Summary: U.S. Fed President William Poole emphasised Thursday the risks to U.S. growth and implied that rate cuts may be required, while the same day Chicago Fed President Michael Moskow said the risk of excessive inflation outweighed the risk of insufficient growth. Quotes as follows. Poole: "If we came to the conclusion that the economy was really running in the direction that the bond market is currently predicting, then it seems to me that considering rate cuts is going to be highly appropriate". Moskow: "The risk of inflation remaining too high is greater than the risk of growth being too low. Thus, some additional firming of policy may yet be necessary." Moskow said that the September unemployment rate of 4.6% was "very low", that there were signs of labor shortages, and that the core personal consumption expenditures index (an inflation measure) has been running at or above 2% for 29 months, above the Fed's preferred zone of 1-2%. Moskow's comments bring to 5 the number of Fed officials who have played down the probability of rate cuts since October 4th.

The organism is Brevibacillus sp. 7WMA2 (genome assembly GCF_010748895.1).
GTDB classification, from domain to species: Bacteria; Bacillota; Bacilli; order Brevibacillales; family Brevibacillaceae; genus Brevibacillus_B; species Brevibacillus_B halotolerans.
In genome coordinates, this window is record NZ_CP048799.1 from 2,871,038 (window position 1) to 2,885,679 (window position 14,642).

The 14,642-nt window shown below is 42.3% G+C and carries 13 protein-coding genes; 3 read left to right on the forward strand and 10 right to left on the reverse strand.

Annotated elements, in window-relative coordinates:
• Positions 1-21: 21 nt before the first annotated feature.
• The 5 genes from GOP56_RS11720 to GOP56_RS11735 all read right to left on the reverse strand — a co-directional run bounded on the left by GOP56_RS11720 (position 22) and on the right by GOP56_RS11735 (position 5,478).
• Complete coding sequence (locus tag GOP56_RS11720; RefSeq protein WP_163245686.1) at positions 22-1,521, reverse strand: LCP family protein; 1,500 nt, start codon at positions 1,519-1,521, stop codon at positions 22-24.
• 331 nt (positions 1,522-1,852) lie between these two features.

Related links: Full text of Moskow speech • Bloomberg coverage • Bill Gross: Bond Prices Have Bottomed
Related ETFs: iShares Lehman TIPS Bond Fund (NYSEARCA:TIP) • iShares Lehman 20+ Year Treas Bond Fund (NYSEARCA:TLT)
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